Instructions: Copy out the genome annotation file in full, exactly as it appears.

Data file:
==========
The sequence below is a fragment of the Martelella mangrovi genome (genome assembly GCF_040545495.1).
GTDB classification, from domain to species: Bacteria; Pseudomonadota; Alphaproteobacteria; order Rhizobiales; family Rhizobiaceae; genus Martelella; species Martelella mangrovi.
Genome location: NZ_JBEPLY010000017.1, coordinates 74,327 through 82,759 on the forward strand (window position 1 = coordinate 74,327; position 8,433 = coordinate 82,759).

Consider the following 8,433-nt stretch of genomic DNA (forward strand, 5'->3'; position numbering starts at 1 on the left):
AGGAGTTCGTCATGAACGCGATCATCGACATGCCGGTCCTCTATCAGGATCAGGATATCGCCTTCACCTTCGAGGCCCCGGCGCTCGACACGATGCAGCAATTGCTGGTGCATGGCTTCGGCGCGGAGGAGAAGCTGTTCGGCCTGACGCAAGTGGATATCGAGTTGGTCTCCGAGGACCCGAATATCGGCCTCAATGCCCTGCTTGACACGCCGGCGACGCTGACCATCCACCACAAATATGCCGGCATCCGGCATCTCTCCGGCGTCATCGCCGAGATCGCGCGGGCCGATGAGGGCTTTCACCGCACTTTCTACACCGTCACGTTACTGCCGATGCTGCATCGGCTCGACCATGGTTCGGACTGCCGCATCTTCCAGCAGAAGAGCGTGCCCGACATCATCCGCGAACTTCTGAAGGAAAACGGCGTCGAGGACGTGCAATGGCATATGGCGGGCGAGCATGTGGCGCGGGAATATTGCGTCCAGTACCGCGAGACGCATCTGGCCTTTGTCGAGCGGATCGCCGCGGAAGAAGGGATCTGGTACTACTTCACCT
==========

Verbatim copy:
The sequence below is a fragment of the Martelella mangrovi genome (genome assembly GCF_040545495.1).
GTDB classification, from domain to species: Bacteria; Pseudomonadota; Alphaproteobacteria; order Rhizobiales; family Rhizobiaceae; genus Martelella; species Martelella mangrovi.
Genome location: NZ_JBEPLY010000017.1, coordinates 74,327 through 82,759 on the forward strand (window position 1 = coordinate 74,327; position 8,433 = coordinate 82,759).

Consider the following 8,433-nt stretch of genomic DNA (forward strand, 5'->3'; position numbering starts at 1 on the left):
AGGAGTTCGTCATGAACGCGATCATCGACATGCCGGTCCTCTATCAGGATCAGGATATCGCCTTCACCTTCGAGGCCCCGGCGCTCGACACGATGCAGCAATTGCTGGTGCATGGCTTCGGCGCGGAGGAGAAGCTGTTCGGCCTGACGCAAGTGGATATCGAGTTGGTCTCCGAGGACCCGAATATCGGCCTCAATGCCCTGCTTGACACGCCGGCGACGCTGACCATCCACCACAAATATGCCGGCATCCGGCATCTCTCCGGCGTCATCGCCGAGATCGCGCGGGCCGATGAGGGCTTTCACCGCACTTTCTACACCGTCACGTTACTGCCGATGCTGCATCGGCTCGACCATGGTTCGGACTGCCGCATCTTCCAGCAGAAGAGCGTGCCCGACATCATCCGCGAACTTCTGAAGGAAAACGGCGTCGAGGACGTGCAATGGCATATGGCGGGCGAGCATGTGGCGCGGGAATATTGCGTCCAGTACCGCGAGACGCATCTGGCCTTTGTCGAGCGGATCGCCGCGGAAGAAGGGATCTGGTACTACTTCACCT